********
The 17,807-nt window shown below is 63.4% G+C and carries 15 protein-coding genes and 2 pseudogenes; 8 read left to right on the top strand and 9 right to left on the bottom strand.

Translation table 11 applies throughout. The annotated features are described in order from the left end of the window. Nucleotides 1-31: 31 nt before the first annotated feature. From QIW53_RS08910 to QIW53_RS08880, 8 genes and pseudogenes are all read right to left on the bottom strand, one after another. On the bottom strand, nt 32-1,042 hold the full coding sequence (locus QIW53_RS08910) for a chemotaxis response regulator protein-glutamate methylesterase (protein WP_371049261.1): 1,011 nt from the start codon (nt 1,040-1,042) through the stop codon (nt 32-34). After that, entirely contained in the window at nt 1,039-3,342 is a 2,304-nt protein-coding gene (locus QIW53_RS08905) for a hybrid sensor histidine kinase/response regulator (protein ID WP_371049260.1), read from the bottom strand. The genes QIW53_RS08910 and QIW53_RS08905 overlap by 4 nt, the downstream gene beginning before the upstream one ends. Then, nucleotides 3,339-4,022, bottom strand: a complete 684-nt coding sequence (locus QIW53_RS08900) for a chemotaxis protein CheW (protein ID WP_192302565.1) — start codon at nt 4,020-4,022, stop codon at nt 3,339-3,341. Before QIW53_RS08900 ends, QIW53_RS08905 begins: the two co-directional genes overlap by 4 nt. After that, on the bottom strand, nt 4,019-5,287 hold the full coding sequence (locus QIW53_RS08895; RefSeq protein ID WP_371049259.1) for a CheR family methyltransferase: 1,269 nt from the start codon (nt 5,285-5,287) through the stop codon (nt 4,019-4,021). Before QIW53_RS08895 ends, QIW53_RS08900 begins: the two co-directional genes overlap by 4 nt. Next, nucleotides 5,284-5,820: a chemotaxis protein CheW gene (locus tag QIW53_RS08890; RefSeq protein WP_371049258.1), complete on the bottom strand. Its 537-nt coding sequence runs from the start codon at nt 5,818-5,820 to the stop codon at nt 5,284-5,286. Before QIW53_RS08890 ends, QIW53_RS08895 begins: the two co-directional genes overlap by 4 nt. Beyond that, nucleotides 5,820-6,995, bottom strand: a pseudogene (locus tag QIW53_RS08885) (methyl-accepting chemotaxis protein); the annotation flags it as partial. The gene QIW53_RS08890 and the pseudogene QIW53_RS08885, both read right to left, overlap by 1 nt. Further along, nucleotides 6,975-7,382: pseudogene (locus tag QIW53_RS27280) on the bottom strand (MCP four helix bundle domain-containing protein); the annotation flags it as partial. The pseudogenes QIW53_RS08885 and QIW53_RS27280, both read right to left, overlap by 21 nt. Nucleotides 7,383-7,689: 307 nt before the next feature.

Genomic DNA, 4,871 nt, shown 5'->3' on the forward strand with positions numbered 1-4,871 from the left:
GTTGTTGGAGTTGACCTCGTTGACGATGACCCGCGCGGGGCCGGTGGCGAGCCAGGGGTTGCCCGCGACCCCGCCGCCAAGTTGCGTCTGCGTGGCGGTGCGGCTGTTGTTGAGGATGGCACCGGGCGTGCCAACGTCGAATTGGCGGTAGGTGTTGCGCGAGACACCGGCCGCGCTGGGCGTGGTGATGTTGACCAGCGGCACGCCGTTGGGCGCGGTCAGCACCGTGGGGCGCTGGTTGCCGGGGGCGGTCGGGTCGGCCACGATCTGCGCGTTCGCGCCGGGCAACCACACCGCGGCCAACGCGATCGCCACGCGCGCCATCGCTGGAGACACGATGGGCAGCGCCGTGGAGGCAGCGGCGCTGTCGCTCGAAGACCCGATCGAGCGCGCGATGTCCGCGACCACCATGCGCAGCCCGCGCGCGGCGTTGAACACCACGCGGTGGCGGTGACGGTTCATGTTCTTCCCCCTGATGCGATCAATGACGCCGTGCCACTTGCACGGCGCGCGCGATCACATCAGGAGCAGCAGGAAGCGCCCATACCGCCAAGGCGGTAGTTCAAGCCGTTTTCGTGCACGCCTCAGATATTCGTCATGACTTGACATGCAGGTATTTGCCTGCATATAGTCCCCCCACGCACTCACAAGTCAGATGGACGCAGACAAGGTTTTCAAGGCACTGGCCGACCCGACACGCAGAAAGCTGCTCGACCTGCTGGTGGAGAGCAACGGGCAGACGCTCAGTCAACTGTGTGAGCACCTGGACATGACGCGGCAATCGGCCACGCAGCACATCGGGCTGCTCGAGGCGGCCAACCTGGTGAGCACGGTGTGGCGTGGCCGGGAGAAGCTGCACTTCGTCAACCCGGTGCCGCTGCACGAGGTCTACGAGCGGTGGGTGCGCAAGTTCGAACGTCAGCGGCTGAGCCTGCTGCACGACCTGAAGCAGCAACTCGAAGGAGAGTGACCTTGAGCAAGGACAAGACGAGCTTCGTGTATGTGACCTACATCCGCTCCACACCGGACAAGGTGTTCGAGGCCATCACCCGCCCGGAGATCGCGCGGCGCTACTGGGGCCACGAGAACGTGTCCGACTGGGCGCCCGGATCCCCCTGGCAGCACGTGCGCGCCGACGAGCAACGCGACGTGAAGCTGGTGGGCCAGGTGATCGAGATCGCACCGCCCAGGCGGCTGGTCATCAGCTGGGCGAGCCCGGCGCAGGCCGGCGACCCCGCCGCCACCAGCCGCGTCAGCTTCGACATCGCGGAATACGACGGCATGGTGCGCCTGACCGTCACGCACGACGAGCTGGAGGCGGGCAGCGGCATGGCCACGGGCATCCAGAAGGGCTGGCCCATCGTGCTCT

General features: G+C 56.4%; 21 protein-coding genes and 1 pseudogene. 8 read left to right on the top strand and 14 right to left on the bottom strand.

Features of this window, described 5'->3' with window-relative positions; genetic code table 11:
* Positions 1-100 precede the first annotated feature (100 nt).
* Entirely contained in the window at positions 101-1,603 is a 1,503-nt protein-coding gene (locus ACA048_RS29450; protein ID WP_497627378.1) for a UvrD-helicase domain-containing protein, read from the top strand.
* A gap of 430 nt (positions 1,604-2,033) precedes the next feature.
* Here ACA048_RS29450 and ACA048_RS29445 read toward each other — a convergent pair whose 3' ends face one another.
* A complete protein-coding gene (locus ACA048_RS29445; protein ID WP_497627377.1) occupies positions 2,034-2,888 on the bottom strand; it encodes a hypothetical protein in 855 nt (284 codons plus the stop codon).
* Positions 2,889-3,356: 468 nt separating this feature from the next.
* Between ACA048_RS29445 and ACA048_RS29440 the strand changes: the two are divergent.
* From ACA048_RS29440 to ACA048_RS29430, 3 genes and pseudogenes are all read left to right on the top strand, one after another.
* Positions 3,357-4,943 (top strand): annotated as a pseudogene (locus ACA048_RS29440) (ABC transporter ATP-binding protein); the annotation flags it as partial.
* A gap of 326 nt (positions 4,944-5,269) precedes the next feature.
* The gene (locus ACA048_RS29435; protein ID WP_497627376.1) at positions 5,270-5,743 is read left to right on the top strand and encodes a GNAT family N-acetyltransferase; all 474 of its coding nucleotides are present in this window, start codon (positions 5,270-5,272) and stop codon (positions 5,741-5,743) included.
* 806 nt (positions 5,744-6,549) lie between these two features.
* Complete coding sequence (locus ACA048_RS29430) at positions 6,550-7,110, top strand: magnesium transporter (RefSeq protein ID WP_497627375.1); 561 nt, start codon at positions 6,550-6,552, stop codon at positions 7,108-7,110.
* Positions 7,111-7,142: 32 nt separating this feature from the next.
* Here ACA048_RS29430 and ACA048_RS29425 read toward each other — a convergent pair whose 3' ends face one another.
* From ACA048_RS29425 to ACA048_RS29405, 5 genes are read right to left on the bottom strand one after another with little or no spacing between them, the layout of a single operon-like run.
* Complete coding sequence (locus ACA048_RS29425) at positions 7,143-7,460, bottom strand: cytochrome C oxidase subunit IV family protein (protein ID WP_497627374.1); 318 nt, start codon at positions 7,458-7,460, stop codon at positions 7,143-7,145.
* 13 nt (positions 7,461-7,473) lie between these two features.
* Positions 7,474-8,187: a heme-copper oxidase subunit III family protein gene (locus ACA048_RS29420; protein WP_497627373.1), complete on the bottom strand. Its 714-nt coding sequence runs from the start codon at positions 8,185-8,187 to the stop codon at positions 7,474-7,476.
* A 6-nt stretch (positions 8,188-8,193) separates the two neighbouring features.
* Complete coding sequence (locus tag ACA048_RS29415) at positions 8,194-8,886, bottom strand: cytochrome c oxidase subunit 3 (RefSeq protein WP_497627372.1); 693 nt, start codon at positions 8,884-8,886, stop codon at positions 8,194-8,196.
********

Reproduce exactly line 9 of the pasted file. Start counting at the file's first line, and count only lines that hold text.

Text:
* A gap of 430 nt (positions 1,604-2,033) precedes the next feature.